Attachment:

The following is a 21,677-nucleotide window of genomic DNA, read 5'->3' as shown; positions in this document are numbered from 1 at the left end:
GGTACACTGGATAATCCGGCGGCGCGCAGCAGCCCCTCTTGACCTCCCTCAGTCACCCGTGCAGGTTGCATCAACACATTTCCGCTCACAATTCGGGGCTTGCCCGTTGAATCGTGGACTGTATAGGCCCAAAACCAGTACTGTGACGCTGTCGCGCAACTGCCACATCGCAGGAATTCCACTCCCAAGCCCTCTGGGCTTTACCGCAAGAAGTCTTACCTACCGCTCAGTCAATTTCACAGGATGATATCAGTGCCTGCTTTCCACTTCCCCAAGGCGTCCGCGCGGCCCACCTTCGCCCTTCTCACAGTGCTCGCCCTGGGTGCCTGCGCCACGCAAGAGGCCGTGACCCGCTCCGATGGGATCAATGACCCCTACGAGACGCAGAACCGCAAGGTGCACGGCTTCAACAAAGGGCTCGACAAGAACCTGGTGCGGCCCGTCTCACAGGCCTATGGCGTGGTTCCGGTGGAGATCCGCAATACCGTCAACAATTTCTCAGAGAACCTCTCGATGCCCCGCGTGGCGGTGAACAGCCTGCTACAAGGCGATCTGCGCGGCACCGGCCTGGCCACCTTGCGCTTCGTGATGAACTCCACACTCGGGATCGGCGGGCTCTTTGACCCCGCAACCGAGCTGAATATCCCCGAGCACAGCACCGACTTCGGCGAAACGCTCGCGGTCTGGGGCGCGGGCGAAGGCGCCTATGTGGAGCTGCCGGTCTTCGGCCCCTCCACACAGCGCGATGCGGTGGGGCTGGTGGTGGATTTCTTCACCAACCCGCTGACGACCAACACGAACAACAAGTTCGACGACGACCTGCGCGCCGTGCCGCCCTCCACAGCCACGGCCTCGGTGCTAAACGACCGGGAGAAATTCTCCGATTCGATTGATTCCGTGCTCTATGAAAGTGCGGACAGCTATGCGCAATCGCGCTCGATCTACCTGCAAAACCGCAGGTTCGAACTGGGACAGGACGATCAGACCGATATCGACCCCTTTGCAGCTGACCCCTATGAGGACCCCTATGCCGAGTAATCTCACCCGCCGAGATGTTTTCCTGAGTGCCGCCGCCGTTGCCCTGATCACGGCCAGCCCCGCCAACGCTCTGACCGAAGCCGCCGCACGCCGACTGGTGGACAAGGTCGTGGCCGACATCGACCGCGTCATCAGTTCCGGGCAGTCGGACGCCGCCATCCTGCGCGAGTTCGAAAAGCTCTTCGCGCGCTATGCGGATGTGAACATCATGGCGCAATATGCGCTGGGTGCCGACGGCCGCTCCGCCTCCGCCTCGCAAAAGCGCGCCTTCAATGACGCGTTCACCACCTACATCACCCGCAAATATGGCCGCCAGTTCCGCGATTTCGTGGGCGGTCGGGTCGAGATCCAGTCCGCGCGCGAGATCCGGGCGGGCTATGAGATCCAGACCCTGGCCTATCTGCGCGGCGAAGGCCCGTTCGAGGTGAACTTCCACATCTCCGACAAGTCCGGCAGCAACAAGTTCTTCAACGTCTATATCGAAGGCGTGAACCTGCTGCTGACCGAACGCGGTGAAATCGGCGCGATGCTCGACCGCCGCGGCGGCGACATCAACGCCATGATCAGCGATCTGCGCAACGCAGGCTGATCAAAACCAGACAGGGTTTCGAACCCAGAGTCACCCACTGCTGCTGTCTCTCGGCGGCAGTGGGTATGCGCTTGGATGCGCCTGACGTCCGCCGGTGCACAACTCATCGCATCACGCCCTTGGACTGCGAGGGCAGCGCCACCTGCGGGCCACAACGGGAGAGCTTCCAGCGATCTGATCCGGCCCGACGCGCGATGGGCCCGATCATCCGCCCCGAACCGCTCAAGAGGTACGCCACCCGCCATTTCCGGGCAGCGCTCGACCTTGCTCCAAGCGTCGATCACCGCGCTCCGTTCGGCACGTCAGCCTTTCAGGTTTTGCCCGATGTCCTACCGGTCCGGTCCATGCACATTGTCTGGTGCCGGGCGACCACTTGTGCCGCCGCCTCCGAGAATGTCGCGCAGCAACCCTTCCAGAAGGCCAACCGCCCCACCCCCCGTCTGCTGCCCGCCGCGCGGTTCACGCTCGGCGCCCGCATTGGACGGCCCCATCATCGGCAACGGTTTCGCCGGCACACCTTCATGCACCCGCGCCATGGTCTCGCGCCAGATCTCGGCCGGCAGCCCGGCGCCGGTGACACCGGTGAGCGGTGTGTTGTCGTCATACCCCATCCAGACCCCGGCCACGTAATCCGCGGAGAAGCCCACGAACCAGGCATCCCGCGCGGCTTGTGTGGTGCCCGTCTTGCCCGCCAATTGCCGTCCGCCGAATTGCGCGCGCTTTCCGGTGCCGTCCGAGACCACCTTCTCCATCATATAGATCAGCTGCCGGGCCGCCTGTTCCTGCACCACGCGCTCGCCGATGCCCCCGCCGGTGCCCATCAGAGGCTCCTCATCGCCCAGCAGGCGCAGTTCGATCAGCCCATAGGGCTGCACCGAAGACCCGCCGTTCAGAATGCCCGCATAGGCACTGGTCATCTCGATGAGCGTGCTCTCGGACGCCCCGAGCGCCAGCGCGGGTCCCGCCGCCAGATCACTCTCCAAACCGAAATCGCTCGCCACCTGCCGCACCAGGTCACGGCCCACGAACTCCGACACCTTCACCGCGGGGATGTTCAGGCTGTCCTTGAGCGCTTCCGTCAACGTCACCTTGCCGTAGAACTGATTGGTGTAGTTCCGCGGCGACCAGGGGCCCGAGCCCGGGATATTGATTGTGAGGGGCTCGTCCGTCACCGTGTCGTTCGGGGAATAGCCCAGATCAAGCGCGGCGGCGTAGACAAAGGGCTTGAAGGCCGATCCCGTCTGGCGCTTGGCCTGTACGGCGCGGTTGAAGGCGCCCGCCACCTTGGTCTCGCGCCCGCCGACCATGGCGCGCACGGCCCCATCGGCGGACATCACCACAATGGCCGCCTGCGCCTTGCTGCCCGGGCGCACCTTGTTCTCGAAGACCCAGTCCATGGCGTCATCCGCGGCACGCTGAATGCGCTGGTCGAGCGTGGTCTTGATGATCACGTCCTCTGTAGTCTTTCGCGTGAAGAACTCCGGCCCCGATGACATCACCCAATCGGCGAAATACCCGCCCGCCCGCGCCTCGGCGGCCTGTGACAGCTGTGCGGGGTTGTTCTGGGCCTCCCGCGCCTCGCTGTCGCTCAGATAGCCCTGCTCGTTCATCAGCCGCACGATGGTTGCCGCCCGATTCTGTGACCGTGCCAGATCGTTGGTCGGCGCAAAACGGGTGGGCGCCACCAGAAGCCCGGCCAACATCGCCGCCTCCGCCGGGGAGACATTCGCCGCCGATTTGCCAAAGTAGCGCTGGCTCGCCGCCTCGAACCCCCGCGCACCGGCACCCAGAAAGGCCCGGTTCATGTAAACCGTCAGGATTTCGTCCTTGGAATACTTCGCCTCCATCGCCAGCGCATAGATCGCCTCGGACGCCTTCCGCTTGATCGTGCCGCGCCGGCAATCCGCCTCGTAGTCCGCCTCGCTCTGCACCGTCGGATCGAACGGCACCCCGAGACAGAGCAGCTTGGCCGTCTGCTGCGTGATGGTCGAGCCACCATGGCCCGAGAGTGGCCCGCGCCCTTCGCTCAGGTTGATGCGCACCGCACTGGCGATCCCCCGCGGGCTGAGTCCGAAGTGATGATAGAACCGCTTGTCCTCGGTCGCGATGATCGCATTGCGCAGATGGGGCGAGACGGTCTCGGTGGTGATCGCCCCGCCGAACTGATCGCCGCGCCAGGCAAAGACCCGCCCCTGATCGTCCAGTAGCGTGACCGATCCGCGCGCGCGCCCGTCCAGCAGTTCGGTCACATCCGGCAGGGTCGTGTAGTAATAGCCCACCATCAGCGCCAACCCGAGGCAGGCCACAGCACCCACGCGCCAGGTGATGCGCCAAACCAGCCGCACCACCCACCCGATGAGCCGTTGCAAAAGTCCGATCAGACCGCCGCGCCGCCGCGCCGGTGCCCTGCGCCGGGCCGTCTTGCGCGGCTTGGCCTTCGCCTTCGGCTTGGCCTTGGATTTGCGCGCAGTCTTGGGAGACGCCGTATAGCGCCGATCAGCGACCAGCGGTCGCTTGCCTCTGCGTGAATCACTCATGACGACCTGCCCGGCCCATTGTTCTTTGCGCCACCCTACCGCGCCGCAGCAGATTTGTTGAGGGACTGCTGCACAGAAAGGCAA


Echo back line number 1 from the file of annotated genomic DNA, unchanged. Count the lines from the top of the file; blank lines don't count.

The following is a 21,677-nucleotide window of genomic DNA, read 5'->3' as shown; positions in this document are numbered from 1 at the left end: